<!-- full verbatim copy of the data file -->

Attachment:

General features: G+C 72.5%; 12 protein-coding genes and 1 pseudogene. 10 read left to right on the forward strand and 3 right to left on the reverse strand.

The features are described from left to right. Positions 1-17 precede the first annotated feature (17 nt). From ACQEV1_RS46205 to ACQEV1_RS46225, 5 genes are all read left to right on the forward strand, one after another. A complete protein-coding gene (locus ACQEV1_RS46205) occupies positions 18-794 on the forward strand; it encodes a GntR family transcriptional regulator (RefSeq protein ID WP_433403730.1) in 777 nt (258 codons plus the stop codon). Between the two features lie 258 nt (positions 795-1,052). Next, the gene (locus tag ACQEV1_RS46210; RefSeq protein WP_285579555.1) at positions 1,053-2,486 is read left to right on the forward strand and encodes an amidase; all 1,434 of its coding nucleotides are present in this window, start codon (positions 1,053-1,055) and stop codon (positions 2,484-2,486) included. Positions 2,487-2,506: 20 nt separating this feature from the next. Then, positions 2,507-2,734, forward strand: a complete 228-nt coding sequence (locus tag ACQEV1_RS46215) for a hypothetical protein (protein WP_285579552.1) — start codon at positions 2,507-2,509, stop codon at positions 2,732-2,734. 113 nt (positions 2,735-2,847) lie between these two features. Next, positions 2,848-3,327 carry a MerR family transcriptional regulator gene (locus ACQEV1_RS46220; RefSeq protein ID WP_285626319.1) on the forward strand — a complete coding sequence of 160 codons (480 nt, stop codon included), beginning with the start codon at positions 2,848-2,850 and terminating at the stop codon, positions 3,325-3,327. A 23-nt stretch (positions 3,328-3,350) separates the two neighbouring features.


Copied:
General features: G+C 72.5%; 12 protein-coding genes and 1 pseudogene. 10 read left to right on the forward strand and 3 right to left on the reverse strand.

The features are described from left to right. Positions 1-17 precede the first annotated feature (17 nt). From ACQEV1_RS46205 to ACQEV1_RS46225, 5 genes are all read left to right on the forward strand, one after another. A complete protein-coding gene (locus ACQEV1_RS46205) occupies positions 18-794 on the forward strand; it encodes a GntR family transcriptional regulator (RefSeq protein ID WP_433403730.1) in 777 nt (258 codons plus the stop codon). Between the two features lie 258 nt (positions 795-1,052). Next, the gene (locus tag ACQEV1_RS46210; RefSeq protein WP_285579555.1) at positions 1,053-2,486 is read left to right on the forward strand and encodes an amidase; all 1,434 of its coding nucleotides are present in this window, start codon (positions 1,053-1,055) and stop codon (positions 2,484-2,486) included. Positions 2,487-2,506: 20 nt separating this feature from the next. Then, positions 2,507-2,734, forward strand: a complete 228-nt coding sequence (locus tag ACQEV1_RS46215) for a hypothetical protein (protein WP_285579552.1) — start codon at positions 2,507-2,509, stop codon at positions 2,732-2,734. 113 nt (positions 2,735-2,847) lie between these two features. Next, positions 2,848-3,327 carry a MerR family transcriptional regulator gene (locus ACQEV1_RS46220; RefSeq protein ID WP_285626319.1) on the forward strand — a complete coding sequence of 160 codons (480 nt, stop codon included), beginning with the start codon at positions 2,848-2,850 and terminating at the stop codon, positions 3,325-3,327. A 23-nt stretch (positions 3,328-3,350) separates the two neighbouring features.